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BCMBJHU SOM

Faculty & Research

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Sean Taverna

Department Affiliation Primary: Pharmacology
Secondary: Medicine
RankAssociate Professor
Phone Numbers410-502-0790
Lab: 410-502-1903
Emailstaverna@jhmi.edu
School of Medicine Address855 N. Wolfe Street
Rm 575, John G. Rangos Sr. Bldg.
Baltimore MD 21205
Link to Lab Homepage
Sean Taverna

Research Topic: Histone and chromatin modifications, epigenetics and gene function, identification of histone binding modules, and small RNA directed gene silencing.

Eukaryotic cells package their genomes in the form of chromatin, which is comprised of histone proteins and DNA. Modification of chromatin by chemical marks such as methylation and acetylation affects how cellular machineries interpret the genome. The Taverna laboratory studies how histone marks contribute to an “epigenetic/histone code” that may dictate chromatin-templated functions like transcriptional activation and gene silencing, as well as how these On/Off states are inherited/ propagated. For example, transcription-modulating protein complexes with PHD finger motifs (methyl lysine “readers”) or Bromodomains (acetyl lysine “readers”) often have enzymatic activities that “write” these same histone marks. To explore these connections we use biochemistry and cell biology in a variety of model organisms ranging from mammals to yeast and ciliates. The lab also investigates links between small RNAs and histone marks involved in gene silencing. Importantly, many histone binding proteins have clear links to human disease, notably leukemia and other cancers.

Publications:

Papazyan R, Taverna SD. Separation and purification of multiply acetylated proteins using cation-exchange chromatography. Methods Mol Biol. 981:103-13, 2013.
PubMed Reference

Byrum SD, Raman A, Taverna SD, Tackett AJ. ChAP-MS; a method for identification of proteins and histone posttranslational modifications at a single genomic locus.  Cell Rep. 2(1):198-205, 2012.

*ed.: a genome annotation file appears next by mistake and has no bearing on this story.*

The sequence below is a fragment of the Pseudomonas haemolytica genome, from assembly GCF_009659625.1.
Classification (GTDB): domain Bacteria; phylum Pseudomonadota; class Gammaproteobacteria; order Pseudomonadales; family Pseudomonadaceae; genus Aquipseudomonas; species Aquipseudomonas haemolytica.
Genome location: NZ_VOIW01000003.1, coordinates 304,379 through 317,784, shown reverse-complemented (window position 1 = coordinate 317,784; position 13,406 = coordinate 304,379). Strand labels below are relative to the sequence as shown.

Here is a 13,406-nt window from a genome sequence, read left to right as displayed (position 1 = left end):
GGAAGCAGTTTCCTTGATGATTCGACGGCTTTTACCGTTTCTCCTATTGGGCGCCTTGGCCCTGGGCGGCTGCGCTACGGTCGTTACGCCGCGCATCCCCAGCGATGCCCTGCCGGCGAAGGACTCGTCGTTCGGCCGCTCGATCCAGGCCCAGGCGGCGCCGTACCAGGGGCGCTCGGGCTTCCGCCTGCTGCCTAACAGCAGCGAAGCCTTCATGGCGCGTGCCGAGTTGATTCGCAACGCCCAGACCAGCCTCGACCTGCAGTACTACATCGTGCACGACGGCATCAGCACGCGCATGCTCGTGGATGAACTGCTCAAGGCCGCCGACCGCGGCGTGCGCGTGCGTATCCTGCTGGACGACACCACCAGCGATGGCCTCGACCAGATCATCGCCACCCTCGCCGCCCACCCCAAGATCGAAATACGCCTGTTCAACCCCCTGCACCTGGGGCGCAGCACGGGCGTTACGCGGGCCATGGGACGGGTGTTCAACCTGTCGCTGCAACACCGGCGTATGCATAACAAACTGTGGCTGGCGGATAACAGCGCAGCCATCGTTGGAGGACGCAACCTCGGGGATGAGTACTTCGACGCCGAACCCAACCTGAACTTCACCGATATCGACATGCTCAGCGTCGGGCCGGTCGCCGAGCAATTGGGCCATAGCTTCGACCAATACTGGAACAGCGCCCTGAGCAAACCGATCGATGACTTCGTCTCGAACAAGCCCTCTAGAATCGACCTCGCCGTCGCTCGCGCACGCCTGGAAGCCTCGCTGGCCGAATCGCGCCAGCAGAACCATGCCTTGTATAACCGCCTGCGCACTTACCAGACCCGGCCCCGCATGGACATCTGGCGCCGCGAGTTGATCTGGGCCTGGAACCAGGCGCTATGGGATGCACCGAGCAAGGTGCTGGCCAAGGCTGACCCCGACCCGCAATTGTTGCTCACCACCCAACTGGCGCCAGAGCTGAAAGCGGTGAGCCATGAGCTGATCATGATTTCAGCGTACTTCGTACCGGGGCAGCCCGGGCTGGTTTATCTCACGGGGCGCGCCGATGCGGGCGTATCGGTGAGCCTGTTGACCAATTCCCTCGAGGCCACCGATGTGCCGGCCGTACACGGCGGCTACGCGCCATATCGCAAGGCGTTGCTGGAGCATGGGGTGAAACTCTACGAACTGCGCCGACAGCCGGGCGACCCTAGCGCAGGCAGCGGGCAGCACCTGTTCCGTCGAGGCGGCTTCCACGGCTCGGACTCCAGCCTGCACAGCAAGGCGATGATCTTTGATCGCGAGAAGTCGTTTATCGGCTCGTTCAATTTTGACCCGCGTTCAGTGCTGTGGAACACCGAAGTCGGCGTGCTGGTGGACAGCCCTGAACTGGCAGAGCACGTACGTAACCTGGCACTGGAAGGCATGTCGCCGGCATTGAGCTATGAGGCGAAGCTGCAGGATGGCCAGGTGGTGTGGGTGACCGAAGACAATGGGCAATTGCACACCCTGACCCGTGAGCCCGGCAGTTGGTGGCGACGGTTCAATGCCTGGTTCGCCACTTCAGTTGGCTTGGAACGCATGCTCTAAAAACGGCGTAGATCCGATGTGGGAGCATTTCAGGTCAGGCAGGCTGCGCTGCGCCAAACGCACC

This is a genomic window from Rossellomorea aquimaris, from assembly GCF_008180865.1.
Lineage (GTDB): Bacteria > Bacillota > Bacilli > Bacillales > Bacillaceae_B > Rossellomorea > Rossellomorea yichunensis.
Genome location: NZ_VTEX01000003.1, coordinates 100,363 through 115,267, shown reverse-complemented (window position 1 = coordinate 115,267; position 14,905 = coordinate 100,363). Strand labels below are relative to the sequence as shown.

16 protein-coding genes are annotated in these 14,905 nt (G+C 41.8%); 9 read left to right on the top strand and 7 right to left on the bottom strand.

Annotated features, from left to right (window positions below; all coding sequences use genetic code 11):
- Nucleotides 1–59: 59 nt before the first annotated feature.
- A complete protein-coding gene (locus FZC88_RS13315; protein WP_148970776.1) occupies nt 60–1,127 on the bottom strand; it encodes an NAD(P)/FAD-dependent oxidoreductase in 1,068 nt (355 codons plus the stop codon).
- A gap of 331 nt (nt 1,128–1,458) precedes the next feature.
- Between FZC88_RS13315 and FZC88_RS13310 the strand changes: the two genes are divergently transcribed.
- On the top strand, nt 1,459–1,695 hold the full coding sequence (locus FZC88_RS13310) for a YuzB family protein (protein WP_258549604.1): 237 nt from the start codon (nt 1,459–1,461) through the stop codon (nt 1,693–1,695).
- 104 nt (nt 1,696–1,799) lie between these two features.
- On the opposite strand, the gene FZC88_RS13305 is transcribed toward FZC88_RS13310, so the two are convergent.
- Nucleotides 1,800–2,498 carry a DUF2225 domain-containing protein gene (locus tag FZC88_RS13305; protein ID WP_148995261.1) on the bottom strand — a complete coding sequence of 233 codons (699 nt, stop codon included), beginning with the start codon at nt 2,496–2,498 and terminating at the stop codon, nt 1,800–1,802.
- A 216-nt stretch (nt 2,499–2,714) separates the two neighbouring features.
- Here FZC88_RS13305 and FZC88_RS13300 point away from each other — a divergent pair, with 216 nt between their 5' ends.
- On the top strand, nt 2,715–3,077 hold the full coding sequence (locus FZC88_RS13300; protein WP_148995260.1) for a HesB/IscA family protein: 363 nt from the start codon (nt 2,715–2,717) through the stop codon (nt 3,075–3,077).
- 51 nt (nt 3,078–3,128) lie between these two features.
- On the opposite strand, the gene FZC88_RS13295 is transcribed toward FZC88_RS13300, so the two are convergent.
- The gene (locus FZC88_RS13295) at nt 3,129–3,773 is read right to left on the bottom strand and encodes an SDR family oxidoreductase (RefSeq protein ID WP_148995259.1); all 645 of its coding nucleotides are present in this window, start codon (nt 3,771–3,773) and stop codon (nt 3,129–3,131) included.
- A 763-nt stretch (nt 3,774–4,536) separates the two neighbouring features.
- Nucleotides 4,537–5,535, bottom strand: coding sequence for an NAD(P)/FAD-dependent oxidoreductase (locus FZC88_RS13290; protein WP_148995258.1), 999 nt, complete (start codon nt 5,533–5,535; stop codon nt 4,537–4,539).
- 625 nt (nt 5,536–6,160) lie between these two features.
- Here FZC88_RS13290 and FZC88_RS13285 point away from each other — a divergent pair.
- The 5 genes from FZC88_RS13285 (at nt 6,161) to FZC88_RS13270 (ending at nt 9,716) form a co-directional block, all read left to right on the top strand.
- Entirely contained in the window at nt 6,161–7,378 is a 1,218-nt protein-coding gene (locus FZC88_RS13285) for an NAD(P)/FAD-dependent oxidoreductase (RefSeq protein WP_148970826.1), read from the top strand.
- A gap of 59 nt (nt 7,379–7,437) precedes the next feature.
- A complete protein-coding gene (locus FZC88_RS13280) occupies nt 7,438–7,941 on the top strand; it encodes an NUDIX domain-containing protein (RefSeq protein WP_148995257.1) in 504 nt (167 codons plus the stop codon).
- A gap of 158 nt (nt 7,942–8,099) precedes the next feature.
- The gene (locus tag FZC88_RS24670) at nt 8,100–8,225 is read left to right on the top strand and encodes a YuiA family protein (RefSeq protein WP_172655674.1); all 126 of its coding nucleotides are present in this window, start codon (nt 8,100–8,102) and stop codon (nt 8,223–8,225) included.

PubMed Reference

Taverna SD, Cole PA. Drug discovery: Reader's block. Nature. 468(7327):1050-1, 2010.
PubMed Reference

Taverna SD, Ueberheide BM, Liu Y, Tackett AJ, Diaz R, Shabanowitz J, Chait BT, Hunt DF and Allis CD. Long-distance combinatorial linkage between methylation and acetylation on H3 N-termini. Proc. Natl. Acad. Sci. USA. 104:2086-2091, 2007.
PubMed Reference

Taverna SD, Li H, Ruthenburg AJ, Allis CD and Patel DJ. How chromatin binding modules interpret histone modifications. Nat. Struct. Mol. Bio. 14:1025-1040, 2007.
PubMed Reference

Taverna SD, Ilin S, Rogers RS, Tanny JC, Lavender H, Li H, Baker L, Boyle J, Blair LP, Chait BT, Patel DJ, Aitchison JD, Tackett AJ, and Allis .D. Yng1 PHD finger binding to histone H3 trimethylated at K4 promotes NuA3 HAT activity at K14 of H3 and transcription at a subset of targeted ORFs. Molecular Cell. 24:785-796, 2006.
PubMed Reference​

Taverna S.D., Coyne RS, and Allis CD. Methylation of histone H3 at lysine 9 targets programmed DNA elimination in Tetrahymena. Cell 110:701-711, 2002.
PubMed Reference​

Jacobs SA, Taverna SD, Zhang Y, Briggs SD, Li J, Eissenberg JC, Allis CD, and Khorasanizadeh S. (2001) Specificity of the HP1 chromodomain for the methylated N-terminus of histone H3. EMBO J. 20:5232-5241, 2001.
PubMed Reference
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